Budget 2020: Govt’s thrust on agriculture, rural has not slowed down, says Pawan Goenka

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Published: February 2, 2020 2:06:19 AM

Budget 2020 India: My guess is that the disappointment of stock market was probably because there were no measures for immediate revival.

Budget 2020-21: Education and skill expenditure at Rs 1 lakh crore is really a positive thing. Structural changes are for long-term but nothing will happen tomorrow.

What I like (about the Budget) is that the government’s thrust on agri and rural has not slowed down this year. A lot more clear focus on where the money will be spent. And when I look at these items, the payback for the investment in these items will be the highest in the long-term. Nothing is like a short-term handout. Everything is being done in a structural manner which will have long-lasting impact. The flip side is that you won’t see anything tomorrow. If you look at what this Budget has for me in the next two or six months, it is not enough.

The whole thrust on technology, the words, Artificial Intelligence, IoT, machine learning, which was mentioned three or four times in the Budget I have never heard that before and I would have presumed that they are not too nice to talk about, but there is clear intention to support technology. Education and skill expenditure at Rs 1 lakh crore is really a positive thing. Structural changes are for long-term but nothing will happen tomorrow. One can look at it either as glass half full or half empty.

The auto industry, which is a very important part of manufacturing, was looking at measures that could immediately spur demand for automotives and all that needed to be on the demand side and the supply side. There is nothing to spur demand automatically tomorrow. What is being looked at is how do we increase manufacturing export and how do we do import substitution along with the whole manufacture of network products, which means being part of the network i.e. the whole global value chain and supply chain. One of the big things that India has been talking about for the last year, year-and-half is about manufacturing moving out of China and to India. That blueprint has to be defined. It has to happen with a clear blueprint on what will make India an important, desired alternative to China.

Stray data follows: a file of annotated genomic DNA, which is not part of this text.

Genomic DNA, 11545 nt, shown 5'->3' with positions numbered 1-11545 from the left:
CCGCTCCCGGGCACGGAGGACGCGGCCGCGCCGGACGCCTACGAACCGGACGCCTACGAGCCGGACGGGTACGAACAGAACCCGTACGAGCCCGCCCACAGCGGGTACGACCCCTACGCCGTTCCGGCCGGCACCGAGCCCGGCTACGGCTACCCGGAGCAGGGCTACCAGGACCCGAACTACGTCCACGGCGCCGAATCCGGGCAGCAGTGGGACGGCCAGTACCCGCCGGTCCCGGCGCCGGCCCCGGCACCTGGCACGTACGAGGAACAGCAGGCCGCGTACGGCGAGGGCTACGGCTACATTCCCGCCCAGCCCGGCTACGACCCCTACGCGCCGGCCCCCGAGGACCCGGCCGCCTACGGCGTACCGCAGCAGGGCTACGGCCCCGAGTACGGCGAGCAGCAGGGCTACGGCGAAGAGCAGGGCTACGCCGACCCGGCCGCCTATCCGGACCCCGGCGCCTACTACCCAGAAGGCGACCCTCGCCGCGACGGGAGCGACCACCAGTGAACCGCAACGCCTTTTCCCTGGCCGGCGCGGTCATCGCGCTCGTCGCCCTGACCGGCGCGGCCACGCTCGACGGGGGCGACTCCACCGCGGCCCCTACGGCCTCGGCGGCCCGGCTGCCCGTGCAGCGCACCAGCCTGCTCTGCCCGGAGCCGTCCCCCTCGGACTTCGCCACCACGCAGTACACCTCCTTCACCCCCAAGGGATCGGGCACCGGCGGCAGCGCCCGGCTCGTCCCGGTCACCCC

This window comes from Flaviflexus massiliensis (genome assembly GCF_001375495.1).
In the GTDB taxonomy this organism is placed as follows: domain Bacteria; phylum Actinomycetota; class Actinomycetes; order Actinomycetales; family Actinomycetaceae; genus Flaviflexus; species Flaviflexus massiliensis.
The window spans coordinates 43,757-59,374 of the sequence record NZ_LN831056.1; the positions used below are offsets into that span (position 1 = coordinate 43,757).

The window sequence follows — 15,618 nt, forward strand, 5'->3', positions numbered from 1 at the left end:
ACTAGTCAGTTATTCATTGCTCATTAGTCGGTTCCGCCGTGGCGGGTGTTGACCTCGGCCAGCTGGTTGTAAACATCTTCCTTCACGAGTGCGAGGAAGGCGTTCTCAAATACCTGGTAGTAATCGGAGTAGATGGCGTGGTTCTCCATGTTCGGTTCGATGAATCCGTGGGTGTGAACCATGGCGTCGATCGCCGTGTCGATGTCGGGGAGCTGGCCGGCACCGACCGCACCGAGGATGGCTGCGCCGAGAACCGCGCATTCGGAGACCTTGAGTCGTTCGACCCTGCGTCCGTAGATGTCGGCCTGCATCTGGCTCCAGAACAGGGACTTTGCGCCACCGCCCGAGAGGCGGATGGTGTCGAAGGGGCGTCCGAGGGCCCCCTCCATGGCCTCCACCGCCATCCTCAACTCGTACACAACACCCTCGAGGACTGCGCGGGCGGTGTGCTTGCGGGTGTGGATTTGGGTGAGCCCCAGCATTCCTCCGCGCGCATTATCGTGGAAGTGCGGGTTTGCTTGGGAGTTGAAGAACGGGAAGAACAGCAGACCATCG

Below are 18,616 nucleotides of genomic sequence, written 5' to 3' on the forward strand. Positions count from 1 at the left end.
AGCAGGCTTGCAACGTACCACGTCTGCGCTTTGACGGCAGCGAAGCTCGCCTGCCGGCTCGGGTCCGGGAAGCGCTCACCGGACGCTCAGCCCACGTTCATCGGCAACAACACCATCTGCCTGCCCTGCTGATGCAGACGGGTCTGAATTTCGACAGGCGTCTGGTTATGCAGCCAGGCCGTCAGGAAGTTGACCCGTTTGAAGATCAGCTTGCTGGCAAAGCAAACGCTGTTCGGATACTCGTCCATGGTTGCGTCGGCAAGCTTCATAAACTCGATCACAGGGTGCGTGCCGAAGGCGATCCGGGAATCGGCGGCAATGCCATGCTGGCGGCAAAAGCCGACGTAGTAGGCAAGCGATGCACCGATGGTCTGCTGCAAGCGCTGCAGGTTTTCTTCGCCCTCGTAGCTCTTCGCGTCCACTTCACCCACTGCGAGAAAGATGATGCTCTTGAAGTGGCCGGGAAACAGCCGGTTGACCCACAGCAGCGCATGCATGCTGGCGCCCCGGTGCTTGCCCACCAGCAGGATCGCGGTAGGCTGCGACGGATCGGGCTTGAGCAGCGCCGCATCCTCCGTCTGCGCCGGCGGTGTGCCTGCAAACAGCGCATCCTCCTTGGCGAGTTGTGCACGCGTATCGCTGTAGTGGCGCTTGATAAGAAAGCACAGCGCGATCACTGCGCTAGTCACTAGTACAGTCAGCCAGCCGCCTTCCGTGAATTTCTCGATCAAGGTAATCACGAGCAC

For that, logistics becomes very important and right now we know that in India, logistics is very inefficient. To make this happen, we have to make our logistics very efficient in comparison to China.

My view would be that probably more could have been done in reviving demand. Some short-term immediate measures were required now, but we do understand that the government has limited fiscal room. Last year’s fiscal deficit was now pegged at 3.8%, I would have probably kept the deficit again at 3.8% rather than 3.5%.

That would give a little bit more room to do things that will revive the demand. In terms of incomes, in terms of extra expenditure or in terms of a little bit more near income tax reduction because right now the economy needs revival in demand. My guess is that the disappointment of stock market was probably because there were no measures for immediate revival.

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For auto industry specifically, scrappage policy would have been a nice thing. It doesn’t come without costs attached. Scrappage policy would have revived demand and given how high the GST per unit sales in automobiles industry is, that probably would have been revenue neutral in terms of tax collection and lot of positivity would have come on account of that.

The second measure that would have been nice for the auto industry, with BS VI cost increase, therefore, GST also goes up then it at least it could have been made GST neutral.

 

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